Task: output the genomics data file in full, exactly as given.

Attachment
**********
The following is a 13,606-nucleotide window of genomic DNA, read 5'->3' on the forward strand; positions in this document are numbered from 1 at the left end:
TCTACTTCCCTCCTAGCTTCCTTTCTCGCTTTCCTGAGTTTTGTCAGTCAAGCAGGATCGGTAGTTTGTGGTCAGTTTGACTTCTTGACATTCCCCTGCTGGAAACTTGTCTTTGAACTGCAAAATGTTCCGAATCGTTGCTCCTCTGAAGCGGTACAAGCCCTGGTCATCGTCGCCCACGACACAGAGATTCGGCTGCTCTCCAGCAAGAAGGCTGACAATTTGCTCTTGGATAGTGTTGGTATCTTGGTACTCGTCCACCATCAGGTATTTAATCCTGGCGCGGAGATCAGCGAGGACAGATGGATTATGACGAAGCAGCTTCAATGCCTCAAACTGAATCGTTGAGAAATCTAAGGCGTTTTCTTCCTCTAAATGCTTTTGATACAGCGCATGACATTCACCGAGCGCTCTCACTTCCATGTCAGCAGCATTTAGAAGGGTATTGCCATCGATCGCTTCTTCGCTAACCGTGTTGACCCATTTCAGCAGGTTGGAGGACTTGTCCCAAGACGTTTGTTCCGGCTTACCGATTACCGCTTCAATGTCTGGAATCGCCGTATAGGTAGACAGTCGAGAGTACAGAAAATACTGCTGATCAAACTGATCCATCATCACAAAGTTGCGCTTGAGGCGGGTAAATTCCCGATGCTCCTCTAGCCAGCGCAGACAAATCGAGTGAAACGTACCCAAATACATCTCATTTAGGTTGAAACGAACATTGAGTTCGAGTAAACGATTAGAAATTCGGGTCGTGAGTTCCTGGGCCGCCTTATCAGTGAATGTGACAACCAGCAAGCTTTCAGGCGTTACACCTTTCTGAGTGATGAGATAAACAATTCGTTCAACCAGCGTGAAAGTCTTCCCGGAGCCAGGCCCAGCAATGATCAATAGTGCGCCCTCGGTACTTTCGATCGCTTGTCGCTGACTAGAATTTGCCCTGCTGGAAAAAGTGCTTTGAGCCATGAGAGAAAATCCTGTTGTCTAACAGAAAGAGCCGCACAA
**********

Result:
The following is a 13,606-nucleotide window of genomic DNA, read 5'->3' on the forward strand; positions in this document are numbered from 1 at the left end:
TCTACTTCCCTCCTAGCTTCCTTTCTCGCTTTCCTGAGTTTTGTCAGTCAAGCAGGATCGGTAGTTTGTGGTCAGTTTGACTTCTTGACATTCCCCTGCTGGAAACTTGTCTTTGAACTGCAAAATGTTCCGAATCGTTGCTCCTCTGAAGCGGTACAAGCCCTGGTCATCGTCGCCCACGACACAGAGATTCGGCTGCTCTCCAGCAAGAAGGCTGACAATTTGCTCTTGGATAGTGTTGGTATCTTGGTACTCGTCCACCATCAGGTATTTAATCCTGGCGCGGAGATCAGCGAGGACAGATGGATTATGACGAAGCAGCTTCAATGCCTCAAACTGAATCGTTGAGAAATCTAAGGCGTTTTCTTCCTCTAAATGCTTTTGATACAGCGCATGACATTCACCGAGCGCTCTCACTTCCATGTCAGCAGCATTTAGAAGGGTATTGCCATCGATCGCTTCTTCGCTAACCGTGTTGACCCATTTCAGCAGGTTGGAGGACTTGTCCCAAGACGTTTGTTCCGGCTTACCGATTACCGCTTCAATGTCTGGAATCGCCGTATAGGTAGACAGTCGAGAGTACAGAAAATACTGCTGATCAAACTGATCCATCATCACAAAGTTGCGCTTGAGGCGGGTAAATTCCCGATGCTCCTCTAGCCAGCGCAGACAAATCGAGTGAAACGTACCCAAATACATCTCATTTAGGTTGAAACGAACATTGAGTTCGAGTAAACGATTAGAAATTCGGGTCGTGAGTTCCTGGGCCGCCTTATCAGTGAATGTGACAACCAGCAAGCTTTCAGGCGTTACACCTTTCTGAGTGATGAGATAAACAATTCGTTCAACCAGCGTGAAAGTCTTCCCGGAGCCAGGCCCAGCAATGATCAATAGTGCGCCCTCGGTACTTTCGATCGCTTGTCGCTGACTAGAATTTGCCCTGCTGGAAAAAGTGCTTTGAGCCATGAGAGAAAATCCTGTTGTCTAACAGAAAGAGCCGCACAA